After another pot of tea I t was time to take Karen to work which I did and then made my way home and had a pot of tea. Time seemed to race by and I had to go and pick Karen up at 2pm to take her to her outpatient appointment at the mouth clinic. Karen wasn't in too long and so had time to come home for a bite to eat as she would have missed her break. We both had something to eat and watched Escape to the Country before I took her back to work. Once back I got on with the upstairs housework, once this was done I made a pot of tea and read. I had another pot of tea and got close to finishing my book but broke off to put a pizza in the oven. Once the Pizza was cooking I continued reading and finished my book before the Pizza was ready.
After eating my Pizza I had a pot of tea and selected another book and then fired the laptop up to come on here.
It has been a glorious day here in Walton with sun all day and decent temperatures for a change, hopefully this will be the start of a really good spell of weather for us.
We got up, washed and dressed and came downstairs and I put the kettle on to make us a pot of tea while Karen set a load of dark washing going before making porridge for both of us. Once we had finished and watched the news we turned over to the Victoria Derbyshire magazine programme and then the washer stopped and I put it all on the washing line. Rob arrived a short while later and we got in my car to take him to the railway station and then we headed to the Aldi store. Karen popped in while I nipped across to the Asda to get a pack of mini cigars and then went back to the Aldi store to wait for Karen to emerge, I read while I waited.
Once Karen was back in the car we headed home and I made us a pot of tea while she unpacked the bit of shopping and put the flowers in a vase. I read while listening to the Daily Politics show in the background and Karen started some baking. Karen ended up making two cakes, a Carrot cake and a Coffee cake, one for me and one for her birthday next week. After the cakes were made she then made some fish cakes for our tea and they came out well. After this Karen made us some lunch and we watched a programme we had recorded before I went to pick Hannah up from school.
Once back with Hannah I made us a pot of tea and Hannah some juice before she took me upstairs to get some toys down. Hannah played happily with the toys and then Karen made her some tea and then she cooked our fishcakes which were delicious by the way. By this time Hannah was watching some programmes and so I popped out and did a bit of brick cleaning before coming back inside and made us a pot of tea. Time soon crept round and it was time to go and pick Rob up from the station so on the way I dropped Karen off at her ex sister-in-laws for a chat and we went to the station and waited for the train. Once Rob got in the car we made our way home and he picked up some bits before he got Hannah into his car and headed to Louise's. Once they had gone I made a pot of tea and finished a chapter I was reading before firing up the laptop to come onto LT and look through the threads.
Just popping by to say I'll happily send The Storied Life of A.J. Fikry onwards to you once I've read it, though I'm not sure how soon I'll get round to it :).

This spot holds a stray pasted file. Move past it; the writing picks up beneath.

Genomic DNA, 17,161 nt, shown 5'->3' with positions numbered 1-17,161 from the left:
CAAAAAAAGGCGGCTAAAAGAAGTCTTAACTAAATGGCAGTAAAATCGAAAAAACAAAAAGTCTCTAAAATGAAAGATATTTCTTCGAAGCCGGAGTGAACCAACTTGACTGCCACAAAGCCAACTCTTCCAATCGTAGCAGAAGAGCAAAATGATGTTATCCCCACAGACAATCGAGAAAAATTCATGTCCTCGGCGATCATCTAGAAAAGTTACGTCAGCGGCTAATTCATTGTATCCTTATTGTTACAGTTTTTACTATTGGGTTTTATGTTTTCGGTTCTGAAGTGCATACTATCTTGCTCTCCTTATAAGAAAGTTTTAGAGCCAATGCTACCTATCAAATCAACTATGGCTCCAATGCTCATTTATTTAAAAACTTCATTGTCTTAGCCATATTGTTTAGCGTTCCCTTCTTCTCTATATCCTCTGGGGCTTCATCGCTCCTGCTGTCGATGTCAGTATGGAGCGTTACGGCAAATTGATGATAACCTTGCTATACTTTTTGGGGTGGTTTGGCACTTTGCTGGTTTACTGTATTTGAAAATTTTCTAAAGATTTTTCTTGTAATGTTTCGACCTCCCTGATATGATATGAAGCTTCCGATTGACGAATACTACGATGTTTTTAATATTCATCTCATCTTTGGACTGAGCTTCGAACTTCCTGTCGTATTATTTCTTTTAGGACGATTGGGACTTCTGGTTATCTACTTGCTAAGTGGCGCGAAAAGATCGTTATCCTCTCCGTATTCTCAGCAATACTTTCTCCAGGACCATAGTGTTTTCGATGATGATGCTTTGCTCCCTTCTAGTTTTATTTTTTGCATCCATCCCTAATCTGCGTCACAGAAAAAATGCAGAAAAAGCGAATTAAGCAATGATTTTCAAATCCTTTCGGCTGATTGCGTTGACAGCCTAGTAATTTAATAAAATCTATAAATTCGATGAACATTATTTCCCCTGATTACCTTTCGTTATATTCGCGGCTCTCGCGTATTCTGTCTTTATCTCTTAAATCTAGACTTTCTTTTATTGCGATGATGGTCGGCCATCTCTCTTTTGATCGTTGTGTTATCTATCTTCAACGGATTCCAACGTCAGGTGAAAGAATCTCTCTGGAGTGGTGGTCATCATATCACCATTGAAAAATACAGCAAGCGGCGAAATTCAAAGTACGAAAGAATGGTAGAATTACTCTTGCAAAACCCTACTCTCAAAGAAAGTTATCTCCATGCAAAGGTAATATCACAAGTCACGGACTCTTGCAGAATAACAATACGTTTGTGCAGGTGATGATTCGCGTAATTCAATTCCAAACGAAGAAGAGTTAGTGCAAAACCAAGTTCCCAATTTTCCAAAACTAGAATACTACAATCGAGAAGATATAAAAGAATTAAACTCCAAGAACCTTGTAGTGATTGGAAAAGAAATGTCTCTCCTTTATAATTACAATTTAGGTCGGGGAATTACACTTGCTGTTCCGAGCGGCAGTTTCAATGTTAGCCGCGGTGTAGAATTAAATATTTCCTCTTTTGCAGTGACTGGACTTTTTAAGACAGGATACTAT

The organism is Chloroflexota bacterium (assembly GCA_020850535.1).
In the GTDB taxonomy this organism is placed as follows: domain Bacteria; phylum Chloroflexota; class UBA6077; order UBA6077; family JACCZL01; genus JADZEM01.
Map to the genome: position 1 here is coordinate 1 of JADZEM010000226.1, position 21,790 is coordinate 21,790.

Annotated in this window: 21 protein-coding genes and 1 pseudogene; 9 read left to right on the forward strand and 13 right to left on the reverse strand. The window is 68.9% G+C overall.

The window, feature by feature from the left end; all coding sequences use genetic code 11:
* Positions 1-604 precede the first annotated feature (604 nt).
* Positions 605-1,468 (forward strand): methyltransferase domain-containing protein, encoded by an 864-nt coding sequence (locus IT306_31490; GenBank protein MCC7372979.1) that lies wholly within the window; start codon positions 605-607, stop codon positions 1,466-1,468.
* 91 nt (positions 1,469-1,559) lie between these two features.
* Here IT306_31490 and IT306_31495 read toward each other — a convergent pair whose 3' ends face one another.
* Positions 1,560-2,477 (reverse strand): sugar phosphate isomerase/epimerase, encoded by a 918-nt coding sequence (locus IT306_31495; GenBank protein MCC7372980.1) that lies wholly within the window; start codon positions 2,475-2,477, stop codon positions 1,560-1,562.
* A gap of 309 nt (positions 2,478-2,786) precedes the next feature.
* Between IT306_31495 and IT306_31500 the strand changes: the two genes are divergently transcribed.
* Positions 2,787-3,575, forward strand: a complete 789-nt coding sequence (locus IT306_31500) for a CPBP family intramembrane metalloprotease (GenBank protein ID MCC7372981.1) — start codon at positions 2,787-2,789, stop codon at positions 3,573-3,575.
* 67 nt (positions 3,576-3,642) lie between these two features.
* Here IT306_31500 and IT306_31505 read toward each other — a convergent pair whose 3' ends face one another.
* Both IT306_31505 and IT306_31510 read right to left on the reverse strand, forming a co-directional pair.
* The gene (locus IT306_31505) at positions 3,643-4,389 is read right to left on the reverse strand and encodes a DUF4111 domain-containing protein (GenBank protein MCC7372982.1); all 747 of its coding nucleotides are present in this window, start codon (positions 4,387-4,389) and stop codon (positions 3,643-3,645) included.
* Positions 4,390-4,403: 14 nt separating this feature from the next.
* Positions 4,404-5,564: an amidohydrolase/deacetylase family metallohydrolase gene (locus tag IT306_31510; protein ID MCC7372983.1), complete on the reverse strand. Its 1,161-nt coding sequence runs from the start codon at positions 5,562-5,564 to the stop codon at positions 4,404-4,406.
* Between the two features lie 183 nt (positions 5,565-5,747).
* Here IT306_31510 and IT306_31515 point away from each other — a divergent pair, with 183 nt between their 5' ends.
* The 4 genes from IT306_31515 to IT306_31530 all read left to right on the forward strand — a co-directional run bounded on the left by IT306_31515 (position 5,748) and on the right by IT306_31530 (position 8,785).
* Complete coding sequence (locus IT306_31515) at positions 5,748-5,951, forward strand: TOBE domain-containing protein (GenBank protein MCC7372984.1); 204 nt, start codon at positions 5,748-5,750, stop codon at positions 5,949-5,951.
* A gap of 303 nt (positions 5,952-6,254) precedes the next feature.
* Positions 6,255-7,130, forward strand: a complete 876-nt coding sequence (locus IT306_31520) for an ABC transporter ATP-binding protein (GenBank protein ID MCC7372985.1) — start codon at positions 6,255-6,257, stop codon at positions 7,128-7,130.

It sounds like you had a pretty fantastic day with Hannah. And oh! We had fish cakes for dinner yesterday, too!
>92 lunacat:, Thanks Jenny, like you I have lots to read so I will get around to it at some point as I have books I have had for 10+ years and not got to them which is a bit sad but I do wander around all the shelves and the ones in the loft to make sure I balance my reading.
>93 scaifea:, Hi Amber, it was a nice day with Hannah and I picked up some more fish today so Karen can make more fishcakes and freeze them.
It has been another lovely warm and sunny day here, I got up and made us a pot of tea in bed before getting up and sorting myself out with breakfast so I could dash off and do the weekly shop to get back for when the hairdresser arrived. I set off to the supermarket and then got a call from Rob, I had passed him and he was wondering where I was going so I turned around when I could and headed home. We had a miss communication problem and I had forgotten he was coming here and I would be taking him to the station, apparently when he arrived and told his mum she was laughing at the thought of Rob thinking, where's me dad going.
I took Rob to the station and then went and did the weekly shop, it didn't take long but the hairdresser had started doing Karen's hair by the time I got back. I unpacked and put the shopping away and had a pot of tea before it was my turn for cutting, it doesn't take her long to do me sadly.
After our hair was done and Bridget had left we tidied up and had a pot of tea before we popped out so Karen could pick up a couple of bits that Asda didn't have. Once we got back we had a pot of tea and caught up on a few programmes that I had recorded before Karen made a late lunch. Once we had eaten we continued watching some more recorded programmes before the news came on, while I watched our local news Amy rang and had a chat with Karen and then I had to go and pick Rob up from the station.